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Article | 22 May 2023 | Market updates
Seamus Lyons, CFA,
Senior Investment Manager
The US dollar has held the position of global reserve currency, dominating the international payments system, for the last 80 years. As the world’s largest economy, with 25% of global GDP in 2022, it is perhaps not surprising that the currency of the US should command this position. The dollar represents 58% of global central bank reserves. The currency also dominates global foreign exchange and bond markets, which drives a virtuous circle of demand for dollars.
Nonetheless, trends have arisen over recent decades that could eventually challenge the dollar’s preeminence. The creation of the European Union established a significant trading bloc, which accounted for over 16% of global GDP last year. The rise of China as an economic superpower, now with 18% of global GDP, could also present a significant challenge.
The Russian invasion of Ukraine and the trade sanctions that followed, caused a jolt to the global trading system. China and India, both major importers, have continued to trade in oil and other commodities with Russia, with little need for these transactions to be priced in dollars. Separately, China has recently held talks with Saudi Arabia over settling oil transactions in renminbi.
And in recent weeks, the threat posed by the US government debt ceiling stand off, risking a default on debt payments, could chip away at the dollar’s safe haven status. It’s likely any such default would hasten the move towards dedollarisation.
The euro, the yen and the renminbi trail the dollar in the reserve currency league table. The euro is the closest contender with 20%, while the share of the yen and the renminbi remains in single digits. Why do these disparities persist? The capital markets could provide a clue. Markets in the US and Europe are particularly accessible and well regulated, with no capital controls in place, which makes them very attractive to international investors.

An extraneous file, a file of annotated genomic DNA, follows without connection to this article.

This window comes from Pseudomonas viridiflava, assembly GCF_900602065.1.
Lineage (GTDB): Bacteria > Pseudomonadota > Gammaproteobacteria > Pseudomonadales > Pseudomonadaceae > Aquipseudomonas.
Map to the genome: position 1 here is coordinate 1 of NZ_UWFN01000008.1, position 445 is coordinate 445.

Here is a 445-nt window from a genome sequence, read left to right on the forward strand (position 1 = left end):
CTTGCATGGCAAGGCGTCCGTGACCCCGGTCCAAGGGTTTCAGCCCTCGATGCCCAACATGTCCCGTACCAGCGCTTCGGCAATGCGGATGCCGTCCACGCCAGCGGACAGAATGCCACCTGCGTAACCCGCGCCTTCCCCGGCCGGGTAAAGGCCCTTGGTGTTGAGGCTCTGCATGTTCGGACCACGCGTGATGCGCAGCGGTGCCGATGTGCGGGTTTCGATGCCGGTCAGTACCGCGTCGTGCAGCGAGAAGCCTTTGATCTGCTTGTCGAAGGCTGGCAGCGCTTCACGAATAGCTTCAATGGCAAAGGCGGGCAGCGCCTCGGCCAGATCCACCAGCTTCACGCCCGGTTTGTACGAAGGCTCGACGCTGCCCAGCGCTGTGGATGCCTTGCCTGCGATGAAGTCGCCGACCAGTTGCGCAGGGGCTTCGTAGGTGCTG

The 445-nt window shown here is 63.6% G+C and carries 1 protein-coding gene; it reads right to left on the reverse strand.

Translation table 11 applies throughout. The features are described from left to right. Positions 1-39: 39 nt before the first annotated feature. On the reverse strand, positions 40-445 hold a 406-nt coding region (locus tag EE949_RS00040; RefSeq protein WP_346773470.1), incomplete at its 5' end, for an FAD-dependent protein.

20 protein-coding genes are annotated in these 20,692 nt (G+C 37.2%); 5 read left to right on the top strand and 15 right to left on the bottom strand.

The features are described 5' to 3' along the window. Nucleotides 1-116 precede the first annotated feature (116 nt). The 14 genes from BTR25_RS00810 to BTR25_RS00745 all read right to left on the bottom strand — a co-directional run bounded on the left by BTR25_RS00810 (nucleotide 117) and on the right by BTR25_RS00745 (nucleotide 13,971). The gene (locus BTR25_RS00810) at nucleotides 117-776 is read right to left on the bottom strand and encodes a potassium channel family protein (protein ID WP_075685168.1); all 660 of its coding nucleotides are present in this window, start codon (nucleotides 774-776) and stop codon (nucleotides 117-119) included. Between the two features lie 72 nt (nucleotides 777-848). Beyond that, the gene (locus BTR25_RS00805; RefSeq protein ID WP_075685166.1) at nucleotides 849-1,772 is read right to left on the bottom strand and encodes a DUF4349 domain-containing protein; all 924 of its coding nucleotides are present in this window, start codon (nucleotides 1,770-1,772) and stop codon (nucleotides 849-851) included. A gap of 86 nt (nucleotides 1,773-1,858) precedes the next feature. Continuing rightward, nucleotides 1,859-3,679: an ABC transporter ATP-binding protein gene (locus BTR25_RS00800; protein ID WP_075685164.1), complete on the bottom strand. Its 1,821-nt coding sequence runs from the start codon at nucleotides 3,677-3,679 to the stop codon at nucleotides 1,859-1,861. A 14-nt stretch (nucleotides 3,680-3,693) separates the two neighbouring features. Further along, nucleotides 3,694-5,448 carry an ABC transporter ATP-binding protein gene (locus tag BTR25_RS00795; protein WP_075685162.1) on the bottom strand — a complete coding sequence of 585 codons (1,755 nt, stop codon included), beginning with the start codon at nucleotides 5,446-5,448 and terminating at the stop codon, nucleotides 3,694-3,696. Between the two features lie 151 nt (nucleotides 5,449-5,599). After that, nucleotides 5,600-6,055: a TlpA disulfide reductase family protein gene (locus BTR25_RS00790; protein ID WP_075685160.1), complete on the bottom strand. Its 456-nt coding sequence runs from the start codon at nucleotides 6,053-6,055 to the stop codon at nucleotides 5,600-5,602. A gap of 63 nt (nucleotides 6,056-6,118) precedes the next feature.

China is the world’s biggest exporter and therefore a major player in global trade. Indeed, it was recently reported that the renminbi’s share in the trade financing market had doubled to 4.5%. This puts the renminbi just behind the euro. The dollar meanwhile accounts for around 80% of global trade finance and half of all trade invoices. However, China has now established a 15% share of global goods trade and it is expected the renminbi’s position will steadily advance.
Despite recent shifts in global trade, the dollar remains backed by its enormous liquidity and the openness of the US trading system. This indicates that the dominance of the greenback in global trade and reserves looks set to continue into the medium term.
We should never say never, however, particularly as the pound sterling held that position less than a century ago. Confidence in the US currency could be dented by domestic episodes such as the regional banking crisis and the debt ceiling negotiations. Bigger threats are hard to predict, although wider acceptance of digital currency might one day play a part.
At Architas, we do not tend to take large active foreign currency positions in our portfolios, not wishing to lose returns via currency fluctuations. Although active foreign exchange can offer a small diversification effect, we look to a portfolio diversified among other major asset classes to help us navigate volatile markets.